Oct 032011
 

medical marijuana deliveryMedical Marijuana delivery services are the newest offspring of the MMJ movement, and home delivery in certain states is as controversial as it is popular.

Making the decision to start your own delivery service cannot be made lightly, and there are many factors that must be considered prior to starting such a service.

So you are ready to start a MMJ delivery service, here a just a few elements that must be considered in order to have a legal and successful mobile dispensary, compassion club, caregiver, or co-operative.

1. The Law

There are currently 16 legal medical marijuana states that allow Medical Marijuana, and each has specific guidelines on cultivation and distribution. Your best bet is to consult with an MMJ attorney on whether a delivery service is legal to operate in your state, and in many states MMJ attorney will provide free consultation through advocacy groups.

In the age of the internet websites have been created to take the work out of researching, applying for dispensary or caregiver licenses, negotiating fees and legalities, and defining the “grey” areas in each individual MMJ state/city bill or ordinance.

It is well worth paying for legal guidance to ensure your dispensary delivery service application is approved and to save time as the process can be quite complex.

2. Cost vs. Profit

Depending on the laws in your state and how you intend to supply the MMJ, operating an MMJ delivery service may not be cost effective for you. For example the average cost of operating and opening a dispensary in many states and Washington D.C. can be upwards of $200,000 which may be unavoidable because opening a dispensary, investing in large scale expensive cultivation set-ups, and hiring knowledgeable growers may be required in order to operate as a mobile service.

In some other states like Arizona where dispensaries have not yet been established patient-to-patient/caregiver compassion clubs have become the only means of obtaining MMJ legally, and because the clubs provide personally cultivated MMJ that is donated by registered patients the profit far outweighs the costs so delivering to patients can be very lucrative.

3. Security

Finally, security is a key element to any business, and probably a bit more with a mobile service that is dealing in large amounts of cash, and a highly desirable substance to bad guys. One might consider having a system with another trusted partner or employee that rides along or constantly checks in before, during, and after a delivery. Other means of protection may be considered as well, communicating with patient prior to delivery to help establish guidelines for the transaction and to get a sense of who you are about to do business with.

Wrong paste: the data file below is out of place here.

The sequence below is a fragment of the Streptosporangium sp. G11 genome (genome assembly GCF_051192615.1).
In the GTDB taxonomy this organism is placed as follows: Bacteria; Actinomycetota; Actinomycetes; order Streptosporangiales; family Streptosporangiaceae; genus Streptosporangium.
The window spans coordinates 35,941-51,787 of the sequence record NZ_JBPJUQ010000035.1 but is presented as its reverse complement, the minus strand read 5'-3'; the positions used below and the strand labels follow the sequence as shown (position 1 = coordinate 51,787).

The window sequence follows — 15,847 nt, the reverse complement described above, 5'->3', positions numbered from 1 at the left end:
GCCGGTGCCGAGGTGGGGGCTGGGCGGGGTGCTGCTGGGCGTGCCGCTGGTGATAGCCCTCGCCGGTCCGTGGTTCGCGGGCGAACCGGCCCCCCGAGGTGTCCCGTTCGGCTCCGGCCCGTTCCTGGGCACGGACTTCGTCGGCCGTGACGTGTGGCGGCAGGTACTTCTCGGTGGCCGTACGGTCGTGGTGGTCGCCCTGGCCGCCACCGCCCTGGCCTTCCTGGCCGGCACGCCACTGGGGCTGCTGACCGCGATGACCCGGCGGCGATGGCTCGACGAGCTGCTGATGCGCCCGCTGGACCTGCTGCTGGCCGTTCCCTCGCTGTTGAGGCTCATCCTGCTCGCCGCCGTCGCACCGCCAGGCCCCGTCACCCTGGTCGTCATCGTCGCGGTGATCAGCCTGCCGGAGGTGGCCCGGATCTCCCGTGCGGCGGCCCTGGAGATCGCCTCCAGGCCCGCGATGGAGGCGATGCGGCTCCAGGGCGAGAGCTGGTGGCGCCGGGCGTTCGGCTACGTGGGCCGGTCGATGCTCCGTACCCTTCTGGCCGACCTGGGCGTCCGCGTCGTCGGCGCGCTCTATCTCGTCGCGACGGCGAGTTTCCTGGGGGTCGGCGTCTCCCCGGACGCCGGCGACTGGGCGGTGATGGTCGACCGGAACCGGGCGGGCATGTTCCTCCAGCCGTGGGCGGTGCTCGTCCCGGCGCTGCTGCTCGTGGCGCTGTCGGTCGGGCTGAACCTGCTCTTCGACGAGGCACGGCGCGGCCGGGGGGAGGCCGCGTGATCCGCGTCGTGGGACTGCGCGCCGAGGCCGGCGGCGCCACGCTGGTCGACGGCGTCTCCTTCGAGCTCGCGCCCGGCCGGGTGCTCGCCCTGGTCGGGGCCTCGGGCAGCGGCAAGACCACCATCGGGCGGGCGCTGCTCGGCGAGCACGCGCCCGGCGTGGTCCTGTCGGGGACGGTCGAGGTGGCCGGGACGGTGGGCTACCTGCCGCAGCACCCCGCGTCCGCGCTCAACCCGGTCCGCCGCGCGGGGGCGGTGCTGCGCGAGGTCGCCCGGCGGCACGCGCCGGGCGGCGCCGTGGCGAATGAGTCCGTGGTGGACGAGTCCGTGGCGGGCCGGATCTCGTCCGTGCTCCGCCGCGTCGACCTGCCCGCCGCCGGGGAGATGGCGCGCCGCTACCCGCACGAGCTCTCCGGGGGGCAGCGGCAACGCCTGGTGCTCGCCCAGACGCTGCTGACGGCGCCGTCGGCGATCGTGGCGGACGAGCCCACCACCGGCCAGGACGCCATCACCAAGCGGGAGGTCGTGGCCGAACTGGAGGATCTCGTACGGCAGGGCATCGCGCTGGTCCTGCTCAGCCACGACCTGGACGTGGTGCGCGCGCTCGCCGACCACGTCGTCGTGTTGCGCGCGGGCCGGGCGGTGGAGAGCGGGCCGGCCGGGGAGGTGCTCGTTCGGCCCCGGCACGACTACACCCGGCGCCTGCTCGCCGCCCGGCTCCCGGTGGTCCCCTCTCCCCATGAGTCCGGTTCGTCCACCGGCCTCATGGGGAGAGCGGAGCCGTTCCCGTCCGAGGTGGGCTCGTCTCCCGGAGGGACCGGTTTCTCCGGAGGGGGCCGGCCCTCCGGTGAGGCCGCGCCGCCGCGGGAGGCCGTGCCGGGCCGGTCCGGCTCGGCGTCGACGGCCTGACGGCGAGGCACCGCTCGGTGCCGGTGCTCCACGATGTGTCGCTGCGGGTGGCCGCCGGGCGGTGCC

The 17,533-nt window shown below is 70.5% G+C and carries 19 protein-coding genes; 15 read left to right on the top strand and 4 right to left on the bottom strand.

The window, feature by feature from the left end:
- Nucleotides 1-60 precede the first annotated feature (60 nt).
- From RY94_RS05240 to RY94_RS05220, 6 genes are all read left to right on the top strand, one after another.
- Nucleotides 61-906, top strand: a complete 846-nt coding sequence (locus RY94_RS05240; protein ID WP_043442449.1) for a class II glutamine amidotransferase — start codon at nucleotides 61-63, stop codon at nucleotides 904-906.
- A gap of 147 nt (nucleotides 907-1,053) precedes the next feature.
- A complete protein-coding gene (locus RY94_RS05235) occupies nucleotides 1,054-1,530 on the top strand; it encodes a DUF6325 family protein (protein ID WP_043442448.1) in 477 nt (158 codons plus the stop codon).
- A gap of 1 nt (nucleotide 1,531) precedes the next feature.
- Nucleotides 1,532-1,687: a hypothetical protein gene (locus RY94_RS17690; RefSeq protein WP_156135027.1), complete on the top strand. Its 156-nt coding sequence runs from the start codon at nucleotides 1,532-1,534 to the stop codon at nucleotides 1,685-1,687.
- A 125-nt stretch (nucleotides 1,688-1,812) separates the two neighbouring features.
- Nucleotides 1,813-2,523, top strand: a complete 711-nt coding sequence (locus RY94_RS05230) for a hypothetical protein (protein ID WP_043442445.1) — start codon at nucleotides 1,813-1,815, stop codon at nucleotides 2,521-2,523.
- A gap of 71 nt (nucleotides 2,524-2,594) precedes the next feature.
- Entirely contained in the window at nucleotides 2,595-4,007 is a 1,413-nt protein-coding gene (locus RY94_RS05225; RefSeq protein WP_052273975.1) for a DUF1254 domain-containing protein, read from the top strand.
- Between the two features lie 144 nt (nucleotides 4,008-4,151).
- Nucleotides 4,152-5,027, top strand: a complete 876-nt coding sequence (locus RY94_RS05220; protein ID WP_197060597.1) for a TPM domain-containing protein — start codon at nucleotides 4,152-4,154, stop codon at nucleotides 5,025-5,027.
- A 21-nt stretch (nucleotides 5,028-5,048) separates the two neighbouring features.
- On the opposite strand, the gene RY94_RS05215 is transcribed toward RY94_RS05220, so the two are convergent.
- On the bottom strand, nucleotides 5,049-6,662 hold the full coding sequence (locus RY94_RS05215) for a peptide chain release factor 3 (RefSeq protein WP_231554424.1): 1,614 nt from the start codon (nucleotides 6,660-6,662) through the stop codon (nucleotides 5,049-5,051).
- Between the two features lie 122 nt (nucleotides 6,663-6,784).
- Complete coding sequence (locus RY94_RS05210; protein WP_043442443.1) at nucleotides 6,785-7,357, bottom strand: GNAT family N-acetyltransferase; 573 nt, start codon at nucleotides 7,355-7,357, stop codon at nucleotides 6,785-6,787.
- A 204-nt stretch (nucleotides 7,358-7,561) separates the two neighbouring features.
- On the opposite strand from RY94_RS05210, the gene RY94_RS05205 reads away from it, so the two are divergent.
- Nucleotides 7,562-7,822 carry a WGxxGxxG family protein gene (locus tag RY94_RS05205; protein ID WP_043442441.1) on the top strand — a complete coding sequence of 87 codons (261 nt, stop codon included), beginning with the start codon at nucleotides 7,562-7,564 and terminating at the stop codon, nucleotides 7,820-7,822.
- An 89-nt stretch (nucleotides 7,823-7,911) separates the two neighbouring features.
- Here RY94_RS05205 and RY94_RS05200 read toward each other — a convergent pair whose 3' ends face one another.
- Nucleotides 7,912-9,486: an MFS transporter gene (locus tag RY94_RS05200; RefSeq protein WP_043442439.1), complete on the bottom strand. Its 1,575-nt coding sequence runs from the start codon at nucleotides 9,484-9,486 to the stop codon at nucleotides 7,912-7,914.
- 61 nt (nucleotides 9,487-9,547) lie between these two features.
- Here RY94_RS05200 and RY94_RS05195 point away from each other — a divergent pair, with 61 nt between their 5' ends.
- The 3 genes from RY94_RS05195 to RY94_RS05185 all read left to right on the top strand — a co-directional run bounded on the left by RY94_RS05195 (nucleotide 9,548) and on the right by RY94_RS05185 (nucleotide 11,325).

Consideration must be taken of the laws in your state if non-deadly or deadly weapons are used for personal protection, and with MMJ patient services many times possession of weapons could be considered intent to commit illegal activities especially when considering a mobile service.

If you decide to start a Medical Marijuana delivery service, weigh all the costs before beginning that venture, not only financial, but personally and legally as well.

Good luck and great success on your new MMJ business, Happy Growing!

Courtesy of the Medical Marijuana Blog

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About Jay Smoker

I have been smoking marijuana for almost twenty years and I have no plans to stop anytime soon. My life was turned upside down in 2009 after getting arrested and tossed in jail for being in the wrong state with legal medical marijuana. I got fed up, and I now devote all my time to ending this insanity.I am responsible for the technical side of this project, but try to chip in when I can, either with syndicated articles or original content.Follow me on Facebook, Twitter, StumbleUpon, and Digg and feel free to email. any questions or concerns. Peace!
  • karma

    Man because of you im gonna make mad bread yo

  • black joe 209

    love you brother keep up the good work we’re going to keep on fighting the good fight

  • black joe 209

    has anybody recently started the delivery service in Northern California, and what was most of the difficult things you had to do, obstacles in newborns you have to jump through to get your business up and going